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Renea Robinson bought a tax-forclosed house after renting it for seven years and has had problems with it since, especially trying to get the water turned back on. Daniel Mears, The Detroit News

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Detroit last year shut water service to 23,300 homes — the equivalent of every household in the city of Pontiac — but left the taps running at thousands of businesses that owe millions of dollars, city documents show.

Businesses and government-owned properties owe nearly twice as much as residences, $41 million compared with $26 million for homes, but only 680 were shut off in 2015, according to records obtained by The Detroit News through the Freedom of Information Act.

It’s a discrepancy that outrages neighborhood activists, who say residents have unfairly borne the brunt of a two-year shut-off campaign on delinquent accounts. Some of the biggest debts are on government-owned properties such as the Detroit Housing Commission, the Detroit Reentry Center prison, Belle Isle and the city’s golf courses, according to the records.

“They don’t get threats. They don’t get shut-off notices. They get to dispute their bills,” said Maureen Taylor, state chairwoman of Michigan Welfare Rights Organization.

“When we try to dispute a bill, we still get shut off.”

At its peak last fall, the city averaged 2,000 residential shut-offs per week, according to block-level disconnection data obtained by The News. They’re spread throughout the city, particularly in dense, well-established neighborhoods in the northwest and northeast sides.

On a one-mile stretch of Vancouver near Livernois, service was shut to 13 homes last year — including the brick home of Renea Robinson.

The single mother of four young children has lived without water for six months, after the house she rented for seven years went into foreclosure because the landlord didn’t pay taxes or the $5,000 water bill.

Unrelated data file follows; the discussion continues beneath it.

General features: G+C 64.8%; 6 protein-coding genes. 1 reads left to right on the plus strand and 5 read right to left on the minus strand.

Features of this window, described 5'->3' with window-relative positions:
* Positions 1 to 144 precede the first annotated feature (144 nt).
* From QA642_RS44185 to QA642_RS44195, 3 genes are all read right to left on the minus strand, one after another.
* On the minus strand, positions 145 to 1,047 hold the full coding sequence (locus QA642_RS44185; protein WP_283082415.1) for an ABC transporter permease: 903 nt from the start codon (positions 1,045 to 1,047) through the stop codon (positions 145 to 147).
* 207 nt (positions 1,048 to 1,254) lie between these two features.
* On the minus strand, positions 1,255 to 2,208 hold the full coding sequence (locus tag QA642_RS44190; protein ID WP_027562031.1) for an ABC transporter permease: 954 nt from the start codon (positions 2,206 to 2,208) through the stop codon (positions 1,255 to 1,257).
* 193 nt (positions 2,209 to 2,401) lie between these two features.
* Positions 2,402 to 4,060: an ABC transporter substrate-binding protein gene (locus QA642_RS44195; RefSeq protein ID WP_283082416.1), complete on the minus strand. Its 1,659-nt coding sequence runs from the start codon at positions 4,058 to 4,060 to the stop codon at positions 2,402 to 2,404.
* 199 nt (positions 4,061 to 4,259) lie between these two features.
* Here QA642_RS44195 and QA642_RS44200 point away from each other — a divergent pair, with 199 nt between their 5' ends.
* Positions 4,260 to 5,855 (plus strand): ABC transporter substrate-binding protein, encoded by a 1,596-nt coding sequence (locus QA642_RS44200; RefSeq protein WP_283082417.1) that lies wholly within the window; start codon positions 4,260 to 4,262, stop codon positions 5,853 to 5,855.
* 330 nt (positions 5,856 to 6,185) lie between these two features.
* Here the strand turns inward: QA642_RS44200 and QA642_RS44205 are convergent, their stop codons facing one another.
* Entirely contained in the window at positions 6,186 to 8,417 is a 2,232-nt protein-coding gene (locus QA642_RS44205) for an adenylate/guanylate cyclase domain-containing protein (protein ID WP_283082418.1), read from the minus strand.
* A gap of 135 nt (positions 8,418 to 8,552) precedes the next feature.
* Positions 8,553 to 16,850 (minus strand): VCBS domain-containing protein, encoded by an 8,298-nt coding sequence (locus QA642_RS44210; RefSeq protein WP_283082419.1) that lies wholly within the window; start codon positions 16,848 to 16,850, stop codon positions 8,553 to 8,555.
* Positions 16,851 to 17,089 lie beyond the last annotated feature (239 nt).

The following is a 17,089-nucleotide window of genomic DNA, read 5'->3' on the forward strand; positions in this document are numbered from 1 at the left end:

Robinson works two janitorial jobs to care for her children, two parents and an aunt — and said she spends three hours a day and more than $100 per week buying bottled water.

On her bedroom door, she’s written her four children’s names and her credo: “Push harder. Four people depend on you!! They didn’t ask to be here. Stand up and step up.”

“I worry all the time, but the only thing I can do is keep moving forward,” said Robinson, 30. “I’m not the type to give up.”

Within a half mile of her house, a warehouse on Tireman owes $29,000 in delinquent water bills, city records show, while at least four other businesses nearby have delinquencies of $4,000 or more.

None has been disconnected.

A vow to change

Gary Brown, who in October became director of the Detroit Water and Sewerage Department, acknowledged the city has focused the shut-off campaign almost entirely on residents.

Last year, 1 in 9 of the city’s 200,000 residential accounts were disconnected, compared to 1 in 37 of the city’s 25,000 non-residential accounts, the records show.

Brown vows change.

“There’s no way we can focus on residential accounts when we have such large arrearages in commercial. They’re my first priority now,” he said.

Since January, the city has sued 17 delinquent businesses including several apartment complexes. Two customer service agents are working exclusively on collecting from 10,000 delinquent non-residential accounts, Brown said. Those that don’t pay will be shut off, he said.

The program of residential shut-offs was suspended in the winter and will continue when weather warms. Since the campaign began in 2014, the city has conducted about 50,000 shut-offs.

Brown predicted the number of residential shut-offs will decline this year because the goal of the effort was to put delinquent customers in payment plans. Some 44,000 residents have done so, helping the city boost its collection rate from 85 percent last year to 90 percent now, Brown said. Assistance programs also have increased.

“I got in here and there was one tool being used: shut-offs,” Brown said.

“Now, I’m trying to use more tools and change the business practices. We are going to go after those with the biggest bills.”

Businesses dispute bills

Many commercial owners dispute the bills.

City records claim the state owes more than $1 million — $648,000 for the Detroit Reentry Center prison and $473,000 for Belle Isle, which the state Department of Natural Resources has managed since 2014.

Both are more than 60 days overdue and eligible for shut-offs, records show.

“We very much disagree on the amount they think we owe,” said Chris Gautz, spokesman for the Department of Corrections that operates the prison formerly known as the Ryan Correctional Facility.